I’ve told this story before, so apologies in advance. It was October 1980. I was in my first year of covering Kentucky for the Lexington Herald-Leader. The Wildcats had lost to LSU on Saturday night to fall to 2-4. I went to Commonwealth Stadium on Sunday afternoon and was invited by coordinator Charlie Bailey to take a gander at his defense’s next assignment.
I sat with Bailey and his assistants – George Catavolos, Dan Coughlin and Bill Glaser – and watched film of Georgia, which meant watching film of Herschel Walker. The Bulldogs had just beaten Vanderbilt in a game that featured the freshman Herschel at the peak of his powers. They kept doing the coach thing of watching and rewinding, watching and rewinding, but they weren’t yet concerned with where the tight end (mostly Norris Brown, sometimes Clarence Kay) was stationed. These coaches were doing the fan thing.
They were watching Herschel – and laughing out loud. He’d gained 283 yards, still a single-game Georgia record, against Vandy. His second and third touchdowns were him outrunning everybody, which he could do. The first was him running over people – he could do that, too – and shrugging a defender off his left shoulder pad. The coaches went crazy over that one. (Full disclosure: I did, too. And here I note: Georgia hadn’t yet played on national TV, and ESPN wasn’t really a thing. I’d heard Munson’s call of the Tennessee game, but this was my first prolonged eyeball exposure.)
About that time, head coach Fran Curci walked in. This, the defensive coaches would tell me, was rare. An offensive guy, Curci left the defense alone. On this given Sunday, he said, “So show me this guy.” The defensive crew rewound the tape and we watched Herschel again. We were treated to an SEC coach – who had, in 1977, beaten Georgia 33-0 in Athens before Prince Charles and James Brown – laughing and yelling like the rest of us.
“Look at that!” Curci said of the shoulder-pad run. “I’ve never seen anything like this guy!”
Way-too-long-story-not-at-all-short: Kentucky would lose 27-0. Bailey’s defense held – word used advisedly – Herschel to 131 yards on 31 carries, an average of 4.2 per tote. He’d averaged 12.3 against Vandy. For their part, they were relieved that no defensive coaches would be watching their game against Georgia and cackling. Covering Kentucky, I would see Herschel again in 1981 and 1982. What Curci said that Sunday still stands: I’ve never seen anything like him.
And here we come – apologies yet again – to the most deeply buried lede in the history of journalism: Roquan Smith is the best Georgia player I’ve seen since Herschel.
When I get an hour, I’ll cue up the SEC championship game and just watch Roquan Smith, although that’s pretty much what I did in real time Saturday. When Davin Bellamy forced the fumble that changed the game, I figured Smith would get it. He did. When Jarrett Stidham was sacked to end Auburn’s final drive of the first half, I figured Smith had gotten it. He had. When Kerryon Johnson lost the ball at the start of the fourth quarter, I figured Smith would get it. He did.
I’ve seen Georgia nine times in person this season. By the Mississippi State game, I was convinced Smith was the best among Bulldogs. For a time, I wondered if this was just me. Then, at either the Missouri or South Carolina game, I asked esteemed colleague Chip Towers, who sees every game, to name Georgia’s MVP. “Roquan Smith,” he said. (Great minds run alike.)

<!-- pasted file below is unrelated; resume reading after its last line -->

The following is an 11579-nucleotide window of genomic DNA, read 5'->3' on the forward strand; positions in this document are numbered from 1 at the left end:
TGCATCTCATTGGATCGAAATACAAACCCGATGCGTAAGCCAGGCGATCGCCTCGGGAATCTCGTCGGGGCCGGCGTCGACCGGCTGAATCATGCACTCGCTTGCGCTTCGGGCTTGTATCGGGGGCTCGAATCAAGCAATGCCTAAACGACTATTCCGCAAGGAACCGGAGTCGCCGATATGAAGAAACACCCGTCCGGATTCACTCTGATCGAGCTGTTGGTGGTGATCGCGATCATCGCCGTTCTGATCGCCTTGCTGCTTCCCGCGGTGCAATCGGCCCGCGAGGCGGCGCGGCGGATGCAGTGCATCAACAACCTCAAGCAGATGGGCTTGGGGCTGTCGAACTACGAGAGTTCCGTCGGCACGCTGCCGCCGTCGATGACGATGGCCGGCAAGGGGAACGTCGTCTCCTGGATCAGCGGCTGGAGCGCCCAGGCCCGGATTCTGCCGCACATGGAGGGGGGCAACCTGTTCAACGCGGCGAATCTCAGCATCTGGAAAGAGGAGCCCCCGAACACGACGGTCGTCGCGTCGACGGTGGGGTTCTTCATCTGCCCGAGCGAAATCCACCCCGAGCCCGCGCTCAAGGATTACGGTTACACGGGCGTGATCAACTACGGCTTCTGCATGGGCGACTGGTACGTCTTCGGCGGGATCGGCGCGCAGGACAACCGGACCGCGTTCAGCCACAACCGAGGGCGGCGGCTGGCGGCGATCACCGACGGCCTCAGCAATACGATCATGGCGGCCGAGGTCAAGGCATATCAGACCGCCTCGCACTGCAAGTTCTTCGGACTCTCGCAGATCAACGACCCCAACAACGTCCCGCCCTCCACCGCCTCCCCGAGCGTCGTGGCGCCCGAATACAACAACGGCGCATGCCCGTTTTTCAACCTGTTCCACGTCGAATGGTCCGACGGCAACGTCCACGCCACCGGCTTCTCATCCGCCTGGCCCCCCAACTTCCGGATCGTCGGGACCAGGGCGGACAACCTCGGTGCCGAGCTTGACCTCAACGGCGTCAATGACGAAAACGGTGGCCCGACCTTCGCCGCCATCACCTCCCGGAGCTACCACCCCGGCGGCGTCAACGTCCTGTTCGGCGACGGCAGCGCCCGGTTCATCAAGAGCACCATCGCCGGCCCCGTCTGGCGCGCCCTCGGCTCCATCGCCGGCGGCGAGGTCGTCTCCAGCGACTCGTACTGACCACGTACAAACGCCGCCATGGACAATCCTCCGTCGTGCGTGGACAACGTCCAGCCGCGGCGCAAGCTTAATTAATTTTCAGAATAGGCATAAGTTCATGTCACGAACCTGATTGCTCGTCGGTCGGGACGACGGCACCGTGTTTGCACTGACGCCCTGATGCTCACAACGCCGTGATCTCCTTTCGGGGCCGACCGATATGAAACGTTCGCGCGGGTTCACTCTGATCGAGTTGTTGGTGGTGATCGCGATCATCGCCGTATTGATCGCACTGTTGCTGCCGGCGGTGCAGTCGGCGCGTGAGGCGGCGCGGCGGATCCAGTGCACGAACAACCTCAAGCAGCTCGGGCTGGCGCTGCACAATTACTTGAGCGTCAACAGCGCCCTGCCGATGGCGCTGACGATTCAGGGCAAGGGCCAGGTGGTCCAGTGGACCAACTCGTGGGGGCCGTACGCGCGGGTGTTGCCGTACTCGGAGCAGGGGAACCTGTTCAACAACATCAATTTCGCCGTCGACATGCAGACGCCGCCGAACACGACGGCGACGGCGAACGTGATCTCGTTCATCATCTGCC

Smith was so omnipresent against Georgia Tech, which can sometimes make defenses look bad, that you wondered if he were twins. Against Auburn on Saturday, he’d multiplied again – quadruplets this time. Owing to his hometown and Georgia overturning a previous loss – though Smith was the only Bulldog who’d showed up at Jordan-Hare – I kept thinking, “Montezuma’s Revenge,” would make for a pithy headline. This is why they don’t let me write headlines for the print AJC.
Saturday saw Roquan Smith handed a trophy as MVP of the SEC title tilt. Sunday brought the news that he’d been named winner of the Butkus Award as the nation’s top linebacker. I can’t say I’ve seen every linebacker at every college – I’m not Mel Kiper – but I can’t imagine there’s one better.
Just as the story of Herschel’s recruitment was a saga unto itself – ask Mike Cavan, who spent the winter in Wrightsville – Smith’s was no straight line. He committed to UCLA. Then Jeff Ulbrich, the assistant who’d recruited him, left to become linebackers coach for the Atlanta Falcons. (Jim Mora, then UCLA’s head coach, had also coached the Falcons.) Smith learned of this via social media. Feeling misled, he signed with Georgia and Mark Richt. Actual headline on Bruins Nation, a fan site: “Good riddance, Jeff Ulbrich!”
As it happens, Roquan Smith gets to spend a week in L.A. ahead of Georgia’s semifinal date with Oklahoma. Mora no longer works in Westwood, having been fired yet again. There’s a good chance Smith will leave Georgia after three seasons to turn pro, which – full circle time – Herschel did. In his time left as a Bulldog, the man from Montezuma could become a national champion. Herschel did that, too.
I’m not saying Roquan Smith is Herschel Walker, who remains the greatest college player ever. In my view, Roquan Smith is the best Bulldog since Herschel. No, I didn’t see Sinkwich or Trippi, but I have seen every Georgia player for the past 40 years. David Pollack was my No. 2. I’ve dropped him a notch because I’ve spent the fall watching the guy who wears No. 3.